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Wi-Spy

News Release
9/10/2013
Posted by John M. Simpson
SANTA MONICA, CA – A federal appeals court ruled today that Google’s interception of messages from private Wi-Fi networks is not exempt from federal wiretap laws, opening the way for a class action suit in the Wi-Spy case to move forward with possible damages amounting to billions of dollars. A three-judge panel for the U.S. Court of...
News Story
9/10/2013
Posted by Mark Reback
SAN JOSE, Calif. (AP) — A federal appeals court said Google wrongly collected people’s personal correspondence and online activities through their Wi-Fi systems as it drove down their streets with car cameras shooting photos for its Street View mapping project. The ruling that the practice violates wiretap laws sends a warning to other...
News Story
9/10/2013
Posted by Mark Reback
Google Inc. (GOOG:US), the world’s most-used Internet search engine, must face claims in a lawsuit that its Street View feature violated protections against wiretapping, a federal appeals court ruled The U.S. Court of Appeals in San Francisco upheld a judge’s decision that Google must face the claims. The Wi-Fi network data collected...
News Story
7/30/2013
Posted by Mark Reback
In this post-PRISM era, it's only natural to assume your Internet activity is an open book -- and you may just be right. "Always assume anything you put into a computer can be read by someone else and act accordingly," said John Simpson, privacy project director at Consumer Watchdog. How to reclaim some of that lost privacy? Start...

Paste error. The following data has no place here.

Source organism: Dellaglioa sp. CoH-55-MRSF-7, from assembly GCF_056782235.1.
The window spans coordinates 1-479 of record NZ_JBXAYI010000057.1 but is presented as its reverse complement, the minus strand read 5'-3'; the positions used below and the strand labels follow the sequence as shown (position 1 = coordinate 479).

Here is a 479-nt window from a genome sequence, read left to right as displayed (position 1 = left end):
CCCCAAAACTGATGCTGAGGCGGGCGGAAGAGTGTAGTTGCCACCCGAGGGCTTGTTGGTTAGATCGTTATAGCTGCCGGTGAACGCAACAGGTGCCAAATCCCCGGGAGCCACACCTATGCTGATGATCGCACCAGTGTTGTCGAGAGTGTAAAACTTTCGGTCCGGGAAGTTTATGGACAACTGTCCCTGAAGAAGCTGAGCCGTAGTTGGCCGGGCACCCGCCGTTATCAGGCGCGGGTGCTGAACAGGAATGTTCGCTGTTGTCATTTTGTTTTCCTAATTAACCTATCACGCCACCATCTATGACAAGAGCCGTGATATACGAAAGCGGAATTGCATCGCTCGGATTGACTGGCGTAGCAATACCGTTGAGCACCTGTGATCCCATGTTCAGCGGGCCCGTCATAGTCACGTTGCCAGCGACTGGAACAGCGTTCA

Blog Post
4/23/2013
Posted by John M. Simpson
Google apparently is ending an egregious privacy breach involving people who buy apps from its Google Play store using Google Wallet to pay. Consumer Watchdog filed a complaint to the Federal Trade Commission with a copy to California Attorney General Kamala Harris about what Google was doing. The complaint  alleged that the Internet giant...
Blog Post
4/1/2013
Posted by John M. Simpson
Google's privacy chief, Alma Whitten, is stepping down the Internet giant confirmed Monday.  Since word of her departure came out on April Fools' Day many folks probably thought this was part of the company's annual elaborate pranks like its "announcement" of a new service called "Google Nose." I mean how many...
News Story
3/13/2013
Posted by Mark Reback
Seven million dollars. That’s how much Internet giant Google will pay to settle a multi-year investigation into its controversial “Wi-Spy” data collection practices. The furor erupted in 2010 when Google disclosed that it had collected Wi-Fi data from unsecured wireless networks as its “Street View” vehicles...
News Story
3/13/2013
Posted by Mark Reback
The controversy over Google's WiFi-poaching Street View cars ended with a whimper in the U.S., with the company getting a light fine and an order to educate its staff -- and consumers as well -- about privacy and security. "They'll post a video on YouTube, driving people to their platform where even more information will be collected...
News Release
3/12/2013
Posted by John M. Simpson
SANTA MONICA, CA – The $7 million deal announced today ending a multi-state investigation of the Google Wi-Spy scandal does virtually nothing to thwart the Internet giant’s repeated privacy violations, Consumer Watchdog said.  The public interest group said Google should pay an amount that would affect its profits. In addition to...
News Story
3/12/2013
Posted by Mark Reback
SAN FRANCISCO (AP) — Google will pay a $7 million fine to settle a multistate investigation into a snoopy software program that enabled the Internet search leader to intercept emails, passwords and other sensitive information sent several years ago over unprotected wireless networks in neighborhoods across the world. The agreement announced...